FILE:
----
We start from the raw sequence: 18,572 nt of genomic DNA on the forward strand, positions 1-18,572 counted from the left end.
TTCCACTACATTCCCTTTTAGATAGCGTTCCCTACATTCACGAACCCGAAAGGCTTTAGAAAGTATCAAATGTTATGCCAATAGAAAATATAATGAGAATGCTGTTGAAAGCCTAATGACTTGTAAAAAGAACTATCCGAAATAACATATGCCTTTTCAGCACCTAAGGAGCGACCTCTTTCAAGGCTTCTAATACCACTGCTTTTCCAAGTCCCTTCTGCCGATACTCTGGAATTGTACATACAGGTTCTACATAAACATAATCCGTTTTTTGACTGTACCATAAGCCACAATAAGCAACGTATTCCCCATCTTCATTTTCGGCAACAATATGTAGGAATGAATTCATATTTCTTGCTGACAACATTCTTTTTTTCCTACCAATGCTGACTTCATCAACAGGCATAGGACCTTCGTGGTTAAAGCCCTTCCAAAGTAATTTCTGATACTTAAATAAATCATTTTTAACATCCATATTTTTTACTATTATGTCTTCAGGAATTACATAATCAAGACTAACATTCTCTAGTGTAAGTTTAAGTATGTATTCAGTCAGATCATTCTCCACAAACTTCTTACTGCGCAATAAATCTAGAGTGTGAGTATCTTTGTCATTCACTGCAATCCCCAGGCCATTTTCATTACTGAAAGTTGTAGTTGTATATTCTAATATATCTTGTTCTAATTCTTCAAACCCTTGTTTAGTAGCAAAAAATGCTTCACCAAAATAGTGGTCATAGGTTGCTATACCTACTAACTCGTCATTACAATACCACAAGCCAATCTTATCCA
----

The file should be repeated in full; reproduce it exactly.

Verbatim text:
We start from the raw sequence: 18,572 nt of genomic DNA on the forward strand, positions 1-18,572 counted from the left end.
TTCCACTACATTCCCTTTTAGATAGCGTTCCCTACATTCACGAACCCGAAAGGCTTTAGAAAGTATCAAATGTTATGCCAATAGAAAATATAATGAGAATGCTGTTGAAAGCCTAATGACTTGTAAAAAGAACTATCCGAAATAACATATGCCTTTTCAGCACCTAAGGAGCGACCTCTTTCAAGGCTTCTAATACCACTGCTTTTCCAAGTCCCTTCTGCCGATACTCTGGAATTGTACATACAGGTTCTACATAAACATAATCCGTTTTTTGACTGTACCATAAGCCACAATAAGCAACGTATTCCCCATCTTCATTTTCGGCAACAATATGTAGGAATGAATTCATATTTCTTGCTGACAACATTCTTTTTTTCCTACCAATGCTGACTTCATCAACAGGCATAGGACCTTCGTGGTTAAAGCCCTTCCAAAGTAATTTCTGATACTTAAATAAATCATTTTTAACATCCATATTTTTTACTATTATGTCTTCAGGAATTACATAATCAAGACTAACATTCTCTAGTGTAAGTTTAAGTATGTATTCAGTCAGATCATTCTCCACAAACTTCTTACTGCGCAATAAATCTAGAGTGTGAGTATCTTTGTCATTCACTGCAATCCCCAGGCCATTTTCATTACTGAAAGTTGTAGTTGTATATTCTAATATATCTTGTTCTAATTCTTCAAACCCTTGTTTAGTAGCAAAAAATGCTTCACCAAAATAGTGGTCATAGGTTGCTATACCTACTAACTCGTCATTACAATACCACAAGCCAATCTTATCCA